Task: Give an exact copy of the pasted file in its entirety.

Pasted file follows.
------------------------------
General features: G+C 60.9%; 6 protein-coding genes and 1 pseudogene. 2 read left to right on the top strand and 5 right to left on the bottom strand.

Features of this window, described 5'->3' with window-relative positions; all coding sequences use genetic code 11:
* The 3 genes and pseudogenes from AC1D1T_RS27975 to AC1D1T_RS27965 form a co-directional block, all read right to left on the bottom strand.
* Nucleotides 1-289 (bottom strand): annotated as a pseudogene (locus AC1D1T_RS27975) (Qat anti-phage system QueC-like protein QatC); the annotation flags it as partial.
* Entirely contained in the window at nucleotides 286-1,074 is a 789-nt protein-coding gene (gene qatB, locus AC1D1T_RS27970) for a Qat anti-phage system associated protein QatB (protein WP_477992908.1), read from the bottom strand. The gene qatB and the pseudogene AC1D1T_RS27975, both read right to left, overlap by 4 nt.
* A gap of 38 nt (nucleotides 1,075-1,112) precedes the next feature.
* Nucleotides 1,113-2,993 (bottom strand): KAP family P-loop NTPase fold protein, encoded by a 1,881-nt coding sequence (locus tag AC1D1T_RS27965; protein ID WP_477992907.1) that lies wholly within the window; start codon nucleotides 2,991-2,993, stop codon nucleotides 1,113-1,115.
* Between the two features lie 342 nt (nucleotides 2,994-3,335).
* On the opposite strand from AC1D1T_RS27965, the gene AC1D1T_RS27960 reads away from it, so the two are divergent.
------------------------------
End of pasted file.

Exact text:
General features: G+C 60.9%; 6 protein-coding genes and 1 pseudogene. 2 read left to right on the top strand and 5 right to left on the bottom strand.

Features of this window, described 5'->3' with window-relative positions; all coding sequences use genetic code 11:
* The 3 genes and pseudogenes from AC1D1T_RS27975 to AC1D1T_RS27965 form a co-directional block, all read right to left on the bottom strand.
* Nucleotides 1-289 (bottom strand): annotated as a pseudogene (locus AC1D1T_RS27975) (Qat anti-phage system QueC-like protein QatC); the annotation flags it as partial.
* Entirely contained in the window at nucleotides 286-1,074 is a 789-nt protein-coding gene (gene qatB, locus AC1D1T_RS27970) for a Qat anti-phage system associated protein QatB (protein WP_477992908.1), read from the bottom strand. The gene qatB and the pseudogene AC1D1T_RS27975, both read right to left, overlap by 4 nt.
* A gap of 38 nt (nucleotides 1,075-1,112) precedes the next feature.
* Nucleotides 1,113-2,993 (bottom strand): KAP family P-loop NTPase fold protein, encoded by a 1,881-nt coding sequence (locus tag AC1D1T_RS27965; protein ID WP_477992907.1) that lies wholly within the window; start codon nucleotides 2,991-2,993, stop codon nucleotides 1,113-1,115.
* Between the two features lie 342 nt (nucleotides 2,994-3,335).
* On the opposite strand from AC1D1T_RS27965, the gene AC1D1T_RS27960 reads away from it, so the two are divergent.